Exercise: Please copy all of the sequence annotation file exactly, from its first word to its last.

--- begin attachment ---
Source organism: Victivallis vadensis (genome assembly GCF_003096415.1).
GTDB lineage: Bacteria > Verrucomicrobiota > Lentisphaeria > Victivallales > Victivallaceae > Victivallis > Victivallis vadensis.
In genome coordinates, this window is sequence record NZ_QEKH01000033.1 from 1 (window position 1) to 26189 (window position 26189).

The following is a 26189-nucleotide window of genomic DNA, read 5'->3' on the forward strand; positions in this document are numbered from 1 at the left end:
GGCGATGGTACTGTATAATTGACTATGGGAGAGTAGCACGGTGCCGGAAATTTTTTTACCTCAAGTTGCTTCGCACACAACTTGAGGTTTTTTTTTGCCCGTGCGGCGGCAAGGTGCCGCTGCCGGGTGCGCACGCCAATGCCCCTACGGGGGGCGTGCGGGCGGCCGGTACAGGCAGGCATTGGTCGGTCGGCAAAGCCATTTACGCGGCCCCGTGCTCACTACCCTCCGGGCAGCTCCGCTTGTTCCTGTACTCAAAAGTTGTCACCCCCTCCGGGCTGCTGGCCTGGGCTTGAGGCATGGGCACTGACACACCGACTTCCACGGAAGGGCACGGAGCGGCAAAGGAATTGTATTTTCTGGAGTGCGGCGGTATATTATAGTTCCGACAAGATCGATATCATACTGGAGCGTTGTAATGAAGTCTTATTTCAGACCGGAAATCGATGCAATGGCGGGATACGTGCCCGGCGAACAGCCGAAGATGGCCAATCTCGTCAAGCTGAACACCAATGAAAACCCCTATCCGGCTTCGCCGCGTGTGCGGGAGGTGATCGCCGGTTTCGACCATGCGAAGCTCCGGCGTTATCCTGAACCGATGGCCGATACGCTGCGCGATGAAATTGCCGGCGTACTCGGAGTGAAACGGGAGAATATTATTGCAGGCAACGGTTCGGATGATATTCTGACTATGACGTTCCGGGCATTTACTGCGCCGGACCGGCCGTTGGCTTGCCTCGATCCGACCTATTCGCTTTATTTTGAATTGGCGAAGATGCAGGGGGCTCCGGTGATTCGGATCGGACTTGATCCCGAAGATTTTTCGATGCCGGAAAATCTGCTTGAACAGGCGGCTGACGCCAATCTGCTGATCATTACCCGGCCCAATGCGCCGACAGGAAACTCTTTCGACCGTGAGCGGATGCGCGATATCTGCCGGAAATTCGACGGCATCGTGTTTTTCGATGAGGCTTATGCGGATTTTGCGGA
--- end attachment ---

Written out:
Source organism: Victivallis vadensis (genome assembly GCF_003096415.1).
GTDB lineage: Bacteria > Verrucomicrobiota > Lentisphaeria > Victivallales > Victivallaceae > Victivallis > Victivallis vadensis.
In genome coordinates, this window is sequence record NZ_QEKH01000033.1 from 1 (window position 1) to 26189 (window position 26189).

The following is a 26189-nucleotide window of genomic DNA, read 5'->3' on the forward strand; positions in this document are numbered from 1 at the left end:
GGCGATGGTACTGTATAATTGACTATGGGAGAGTAGCACGGTGCCGGAAATTTTTTTACCTCAAGTTGCTTCGCACACAACTTGAGGTTTTTTTTTGCCCGTGCGGCGGCAAGGTGCCGCTGCCGGGTGCGCACGCCAATGCCCCTACGGGGGGCGTGCGGGCGGCCGGTACAGGCAGGCATTGGTCGGTCGGCAAAGCCATTTACGCGGCCCCGTGCTCACTACCCTCCGGGCAGCTCCGCTTGTTCCTGTACTCAAAAGTTGTCACCCCCTCCGGGCTGCTGGCCTGGGCTTGAGGCATGGGCACTGACACACCGACTTCCACGGAAGGGCACGGAGCGGCAAAGGAATTGTATTTTCTGGAGTGCGGCGGTATATTATAGTTCCGACAAGATCGATATCATACTGGAGCGTTGTAATGAAGTCTTATTTCAGACCGGAAATCGATGCAATGGCGGGATACGTGCCCGGCGAACAGCCGAAGATGGCCAATCTCGTCAAGCTGAACACCAATGAAAACCCCTATCCGGCTTCGCCGCGTGTGCGGGAGGTGATCGCCGGTTTCGACCATGCGAAGCTCCGGCGTTATCCTGAACCGATGGCCGATACGCTGCGCGATGAAATTGCCGGCGTACTCGGAGTGAAACGGGAGAATATTATTGCAGGCAACGGTTCGGATGATATTCTGACTATGACGTTCCGGGCATTTACTGCGCCGGACCGGCCGTTGGCTTGCCTCGATCCGACCTATTCGCTTTATTTTGAATTGGCGAAGATGCAGGGGGCTCCGGTGATTCGGATCGGACTTGATCCCGAAGATTTTTCGATGCCGGAAAATCTGCTTGAACAGGCGGCTGACGCCAATCTGCTGATCATTACCCGGCCCAATGCGCCGACAGGAAACTCTTTCGACCGTGAGCGGATGCGCGATATCTGCCGGAAATTCGACGGCATCGTGTTTTTCGATGAGGCTTATGCGGATTTTGCGGA